Following widespread market pressure Tuesday in all livestock markets, live cattle trade posted firm early gains. This change in direction over the last two weeks of lower prices has helped to spark active buyer support, pushing prices to triple-digit gains in live cattle and feeder cattle futures.
Active support in live cattle and feeder cattle contracts quickly flooded the market Tuesday morning. Nearby gains are holding from $2 to $3 per cwt in several contract months as traders focus on the potential that market support may have been established following Monday’s losses.
The weekend fire news at JBS’s Grand Island plant put additional early week pressure on the market, but with the plant in operation Tuesday, the fear of long-term procurement issues has been dismissed. There is still significant concern of market weakness through the entire livestock market, but for now, traders are taking advantage of short-covering opportunities.
Hog futures are showing much less upward price momentum, but the break away from active losses midday is bringing stability to nearby and deferred contracts.
December corn is up 2 3/4 cents per bushel and December soybean meal is down $3.10 per ton. The Dow Jones Industrial Average is down 197 points.
Active gains have flooded into the live cattle futures complex Tuesday morning with October through April contracts posting gains of $2 per cwt or higher at midday. A portion of the support follows Grand Island’s plant returning to production following the fire on Sunday but given the constant pressure in the market over the last week, traders are viewing the complex as oversold.
Prices are shifting higher Tuesday, but that does not negate the negative market pressure still developing in the live cattle market. There is likely to be additional pressure developing in boxed beef prices over the near future as choice and select cuts are still coming back to orbit from the aggressive pre-holiday rally.
This is likely to keep prices moving in a moderate but volatile range, but the higher price levels is a significant win for the cattle market and a breath of fresh air for the entire complex. Monday’s lows could very well establish a market support price, which traders can build on through the end of the year.
Cash cattle markets remain quiet Tuesday morning with bids and asking prices not fully established. The wide market swings in futures trade over the last two days will likely add more uncertainty to the market. Packer interest is expected to improve over the next day or two, but it is likely that active trade may be pushed off until Thursday or Friday.
The uncertainty early in the week about plant operations has created some concerns, but it appears that any major procurement disruptions have been avoided, which should bring some stability to the cash market over the next couple of months. The current five-area weekly steer price average has slipped to the lowest level in four weeks, but prices are still significantly above both year-ago levels and the three-year average price.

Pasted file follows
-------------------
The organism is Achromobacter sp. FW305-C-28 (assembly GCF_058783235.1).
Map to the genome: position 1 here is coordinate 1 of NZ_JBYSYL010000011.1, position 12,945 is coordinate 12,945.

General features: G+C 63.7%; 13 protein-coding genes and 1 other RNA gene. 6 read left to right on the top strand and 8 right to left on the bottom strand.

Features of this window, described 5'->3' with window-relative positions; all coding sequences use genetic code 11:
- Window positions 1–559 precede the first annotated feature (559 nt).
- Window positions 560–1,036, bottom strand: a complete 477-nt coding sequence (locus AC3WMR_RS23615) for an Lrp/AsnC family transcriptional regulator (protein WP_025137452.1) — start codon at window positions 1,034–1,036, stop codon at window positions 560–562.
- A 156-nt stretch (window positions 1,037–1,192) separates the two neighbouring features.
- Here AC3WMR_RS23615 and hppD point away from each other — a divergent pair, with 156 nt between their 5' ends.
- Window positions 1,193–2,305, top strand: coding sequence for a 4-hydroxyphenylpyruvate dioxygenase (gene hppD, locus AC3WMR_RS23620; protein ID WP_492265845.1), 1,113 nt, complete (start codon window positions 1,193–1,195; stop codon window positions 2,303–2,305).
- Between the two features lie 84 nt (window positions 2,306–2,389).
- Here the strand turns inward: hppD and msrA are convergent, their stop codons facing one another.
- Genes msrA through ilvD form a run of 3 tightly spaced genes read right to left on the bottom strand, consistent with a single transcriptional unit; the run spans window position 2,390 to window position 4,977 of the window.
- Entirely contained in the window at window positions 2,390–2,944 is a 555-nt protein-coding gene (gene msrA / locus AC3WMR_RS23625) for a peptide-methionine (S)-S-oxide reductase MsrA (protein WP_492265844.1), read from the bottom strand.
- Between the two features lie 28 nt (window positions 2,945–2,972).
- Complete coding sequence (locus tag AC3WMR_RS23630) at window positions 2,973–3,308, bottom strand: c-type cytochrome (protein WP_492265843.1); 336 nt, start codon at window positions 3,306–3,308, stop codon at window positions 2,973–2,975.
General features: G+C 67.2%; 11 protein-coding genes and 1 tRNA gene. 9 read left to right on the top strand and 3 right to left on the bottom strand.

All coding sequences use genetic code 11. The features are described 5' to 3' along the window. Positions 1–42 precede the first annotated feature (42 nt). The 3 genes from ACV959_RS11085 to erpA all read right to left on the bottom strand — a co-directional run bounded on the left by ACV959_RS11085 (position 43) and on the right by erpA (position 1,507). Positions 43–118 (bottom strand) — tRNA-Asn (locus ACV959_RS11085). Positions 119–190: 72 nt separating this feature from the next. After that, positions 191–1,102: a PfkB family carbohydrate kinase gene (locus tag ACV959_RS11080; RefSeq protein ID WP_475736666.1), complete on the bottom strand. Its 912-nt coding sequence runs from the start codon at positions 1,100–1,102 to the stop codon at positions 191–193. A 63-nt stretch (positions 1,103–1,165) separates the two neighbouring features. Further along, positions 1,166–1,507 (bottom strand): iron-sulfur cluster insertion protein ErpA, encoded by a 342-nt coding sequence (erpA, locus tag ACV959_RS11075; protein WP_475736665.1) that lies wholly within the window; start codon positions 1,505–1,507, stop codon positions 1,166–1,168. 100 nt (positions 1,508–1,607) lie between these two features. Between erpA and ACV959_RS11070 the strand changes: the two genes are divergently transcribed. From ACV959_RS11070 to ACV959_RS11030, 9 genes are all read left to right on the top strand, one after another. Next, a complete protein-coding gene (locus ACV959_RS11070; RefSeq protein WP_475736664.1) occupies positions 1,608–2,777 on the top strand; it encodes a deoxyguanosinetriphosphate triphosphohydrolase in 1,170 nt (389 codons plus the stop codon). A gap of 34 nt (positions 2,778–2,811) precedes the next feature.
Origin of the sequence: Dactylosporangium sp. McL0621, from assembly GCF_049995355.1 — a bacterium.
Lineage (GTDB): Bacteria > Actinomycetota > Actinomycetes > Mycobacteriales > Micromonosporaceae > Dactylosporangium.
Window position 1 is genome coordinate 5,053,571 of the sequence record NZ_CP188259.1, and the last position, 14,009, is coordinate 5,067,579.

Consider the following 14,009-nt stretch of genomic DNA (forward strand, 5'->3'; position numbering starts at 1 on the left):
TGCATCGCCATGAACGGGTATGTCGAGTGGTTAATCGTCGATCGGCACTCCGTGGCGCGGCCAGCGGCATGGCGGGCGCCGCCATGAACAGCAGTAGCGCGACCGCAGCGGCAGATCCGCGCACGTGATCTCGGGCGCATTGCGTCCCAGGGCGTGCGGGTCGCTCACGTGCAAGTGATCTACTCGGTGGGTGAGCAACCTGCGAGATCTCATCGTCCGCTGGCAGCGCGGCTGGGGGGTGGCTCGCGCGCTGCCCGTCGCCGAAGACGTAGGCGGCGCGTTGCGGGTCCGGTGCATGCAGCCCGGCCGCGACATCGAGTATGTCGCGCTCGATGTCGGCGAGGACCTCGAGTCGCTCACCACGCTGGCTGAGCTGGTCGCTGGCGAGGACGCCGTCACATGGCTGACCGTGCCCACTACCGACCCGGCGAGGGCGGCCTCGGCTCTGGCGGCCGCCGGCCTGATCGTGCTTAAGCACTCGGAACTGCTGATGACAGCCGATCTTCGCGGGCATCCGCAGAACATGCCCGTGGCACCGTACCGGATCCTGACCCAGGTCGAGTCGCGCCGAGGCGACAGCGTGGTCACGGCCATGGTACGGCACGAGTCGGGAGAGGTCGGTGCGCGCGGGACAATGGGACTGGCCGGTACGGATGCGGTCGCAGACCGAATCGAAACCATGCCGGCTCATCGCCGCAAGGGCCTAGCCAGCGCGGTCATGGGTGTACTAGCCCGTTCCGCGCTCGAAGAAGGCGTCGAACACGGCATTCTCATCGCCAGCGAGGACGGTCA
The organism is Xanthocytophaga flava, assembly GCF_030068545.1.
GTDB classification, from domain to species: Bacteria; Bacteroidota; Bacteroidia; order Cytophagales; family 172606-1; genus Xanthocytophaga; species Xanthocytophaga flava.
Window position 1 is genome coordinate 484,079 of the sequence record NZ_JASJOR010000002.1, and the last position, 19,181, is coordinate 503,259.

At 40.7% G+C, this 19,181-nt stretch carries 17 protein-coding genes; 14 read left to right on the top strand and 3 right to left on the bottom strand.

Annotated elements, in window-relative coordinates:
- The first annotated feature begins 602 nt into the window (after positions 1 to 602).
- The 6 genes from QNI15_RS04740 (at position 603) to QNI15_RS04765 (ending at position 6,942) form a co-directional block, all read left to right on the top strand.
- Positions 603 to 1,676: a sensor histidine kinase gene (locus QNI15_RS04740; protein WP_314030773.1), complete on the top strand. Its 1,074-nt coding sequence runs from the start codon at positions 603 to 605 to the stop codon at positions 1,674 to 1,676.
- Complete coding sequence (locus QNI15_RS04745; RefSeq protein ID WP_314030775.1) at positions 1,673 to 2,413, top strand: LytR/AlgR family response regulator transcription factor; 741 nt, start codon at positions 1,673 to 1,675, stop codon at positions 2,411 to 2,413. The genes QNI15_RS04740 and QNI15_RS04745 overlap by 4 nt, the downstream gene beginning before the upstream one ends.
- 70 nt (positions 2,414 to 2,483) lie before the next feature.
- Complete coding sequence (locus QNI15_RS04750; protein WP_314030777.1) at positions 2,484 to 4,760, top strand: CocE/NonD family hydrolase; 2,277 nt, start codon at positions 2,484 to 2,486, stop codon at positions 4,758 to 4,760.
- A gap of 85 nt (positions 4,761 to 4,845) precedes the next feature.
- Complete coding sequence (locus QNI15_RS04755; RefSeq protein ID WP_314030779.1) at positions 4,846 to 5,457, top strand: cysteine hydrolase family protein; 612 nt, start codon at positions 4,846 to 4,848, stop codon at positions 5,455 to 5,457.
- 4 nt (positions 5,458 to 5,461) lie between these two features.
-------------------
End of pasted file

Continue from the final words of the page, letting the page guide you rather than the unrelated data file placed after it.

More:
Historically the second week in September marks the lowest cash price of the fall, giving hope that market firmness can further develop in the coming weeks and months. Tuesday morning’s boxed beef prices are mixed in moderate trade, with choice cuts $0.74 lower at $325.19 and selects up $2.27 at $294.43 on a total count of 86 loads. Dow Jones estimated Tuesday’s cattle slaughter at 117,000, 2,000 less than a week ago, and 4,000 less than year-ago levels.
Feeder cattle futures have quickly and aggressively rebounded Tuesday morning. Over the last two trading sessions, nearby and deferred feeder cattle futures have traded within a $5 to $6 per cwt price range. The aggressive market shift lower seen Monday focused on cattle procurement uncertainty while still focusing on a generally weak market structure.
Even though beef production procurement is generally back online Tuesday, significant questions remain about overall market support in the coming days and weeks. The ability to hold current gains from $2.50 to $4 per cwt through the end of the session will be the first challenge in the feeder cattle complex.
Overall volume has remained relatively light, and it is uncertain just how deep current buyer depth is in the market. This could add late day price volatility, which could quickly change the weekly direction of the market without any significant fundamental market changes developing. The CME Feeder Index was priced at $155.09 for Sept. 10.
Midmorning gains are holding in lean hog futures with prices 27 cents to 77 cents per cwt higher. The aggressive triple-digit gains in cattle trade have sparked spillover buying support as traders quickly back away from early week losses. It is going to take more than a one-day bounce in price levels to regain traders’ confidence, but the fact that prices have not continued the aggressive downward market spiral is giving some hope through the entire market.
The ability to hold current gains through the end of the session will be the first challenge in order to rekindle longer-term buyer support through nearby lean hog contracts. But the initial direction of trade Wednesday morning will be a more telling sign of potential market shifts in the coming week.
Pork cutout prices surged higher following gains of nearly $26 per cwt in ham cuts. Most primal cuts posted positive price support Tuesday morning. Cutouts are up $8.71 at $109.83 Tuesday morning on 220.20 loads. Negotiated hog prices are $0.79 higher per cwt with a weighted average price of $84.11 per cwt on 7,715 head on the National Direct Morning Hog Report.
The swine/pork market formula price is listed at $92.71 per cwt. Dow Jones estimated Tuesday’s hog slaughter at 475,000, 3,000 less than week ago, while 8,000 less than year-ago levels. The CME Lean Hog Index is estimated at $96.77 for Sept. 10.